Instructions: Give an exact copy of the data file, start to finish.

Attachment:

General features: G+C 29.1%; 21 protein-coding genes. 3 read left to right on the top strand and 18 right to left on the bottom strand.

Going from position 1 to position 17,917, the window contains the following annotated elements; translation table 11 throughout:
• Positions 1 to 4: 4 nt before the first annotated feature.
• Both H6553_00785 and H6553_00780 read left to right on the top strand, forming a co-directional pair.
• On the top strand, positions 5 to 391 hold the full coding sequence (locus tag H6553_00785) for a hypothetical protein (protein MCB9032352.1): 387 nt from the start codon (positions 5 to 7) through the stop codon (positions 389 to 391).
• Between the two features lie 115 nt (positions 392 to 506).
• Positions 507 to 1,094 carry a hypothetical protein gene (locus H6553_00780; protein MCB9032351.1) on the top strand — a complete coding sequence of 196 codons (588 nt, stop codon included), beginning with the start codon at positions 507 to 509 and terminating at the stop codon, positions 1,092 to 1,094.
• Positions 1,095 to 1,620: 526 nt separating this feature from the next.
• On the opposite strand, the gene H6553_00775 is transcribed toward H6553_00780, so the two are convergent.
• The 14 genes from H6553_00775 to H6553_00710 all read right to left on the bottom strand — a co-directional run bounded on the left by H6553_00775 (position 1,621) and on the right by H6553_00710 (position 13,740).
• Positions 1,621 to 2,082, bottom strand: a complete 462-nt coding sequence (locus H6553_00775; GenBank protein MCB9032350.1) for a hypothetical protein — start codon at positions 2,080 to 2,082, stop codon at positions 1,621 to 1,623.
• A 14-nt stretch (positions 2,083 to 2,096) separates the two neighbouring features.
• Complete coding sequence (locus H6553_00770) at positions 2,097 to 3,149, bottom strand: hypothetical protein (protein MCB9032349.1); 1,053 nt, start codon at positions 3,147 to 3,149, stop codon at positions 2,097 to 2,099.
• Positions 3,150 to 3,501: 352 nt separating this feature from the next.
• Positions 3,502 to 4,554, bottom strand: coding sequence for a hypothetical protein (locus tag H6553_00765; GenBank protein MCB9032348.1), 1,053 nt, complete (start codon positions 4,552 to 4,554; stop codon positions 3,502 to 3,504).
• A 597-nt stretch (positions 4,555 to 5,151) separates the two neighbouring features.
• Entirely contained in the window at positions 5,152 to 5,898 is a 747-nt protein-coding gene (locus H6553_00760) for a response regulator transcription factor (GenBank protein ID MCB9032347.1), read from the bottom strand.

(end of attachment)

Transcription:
General features: G+C 29.1%; 21 protein-coding genes. 3 read left to right on the top strand and 18 right to left on the bottom strand.

Going from position 1 to position 17,917, the window contains the following annotated elements; translation table 11 throughout:
• Positions 1 to 4: 4 nt before the first annotated feature.
• Both H6553_00785 and H6553_00780 read left to right on the top strand, forming a co-directional pair.
• On the top strand, positions 5 to 391 hold the full coding sequence (locus tag H6553_00785) for a hypothetical protein (protein MCB9032352.1): 387 nt from the start codon (positions 5 to 7) through the stop codon (positions 389 to 391).
• Between the two features lie 115 nt (positions 392 to 506).
• Positions 507 to 1,094 carry a hypothetical protein gene (locus H6553_00780; protein MCB9032351.1) on the top strand — a complete coding sequence of 196 codons (588 nt, stop codon included), beginning with the start codon at positions 507 to 509 and terminating at the stop codon, positions 1,092 to 1,094.
• Positions 1,095 to 1,620: 526 nt separating this feature from the next.
• On the opposite strand, the gene H6553_00775 is transcribed toward H6553_00780, so the two are convergent.
• The 14 genes from H6553_00775 to H6553_00710 all read right to left on the bottom strand — a co-directional run bounded on the left by H6553_00775 (position 1,621) and on the right by H6553_00710 (position 13,740).
• Positions 1,621 to 2,082, bottom strand: a complete 462-nt coding sequence (locus H6553_00775; GenBank protein MCB9032350.1) for a hypothetical protein — start codon at positions 2,080 to 2,082, stop codon at positions 1,621 to 1,623.
• A 14-nt stretch (positions 2,083 to 2,096) separates the two neighbouring features.
• Complete coding sequence (locus H6553_00770) at positions 2,097 to 3,149, bottom strand: hypothetical protein (protein MCB9032349.1); 1,053 nt, start codon at positions 3,147 to 3,149, stop codon at positions 2,097 to 2,099.
• Positions 3,150 to 3,501: 352 nt separating this feature from the next.
• Positions 3,502 to 4,554, bottom strand: coding sequence for a hypothetical protein (locus tag H6553_00765; GenBank protein MCB9032348.1), 1,053 nt, complete (start codon positions 4,552 to 4,554; stop codon positions 3,502 to 3,504).
• A 597-nt stretch (positions 4,555 to 5,151) separates the two neighbouring features.
• Entirely contained in the window at positions 5,152 to 5,898 is a 747-nt protein-coding gene (locus H6553_00760) for a response regulator transcription factor (GenBank protein ID MCB9032347.1), read from the bottom strand.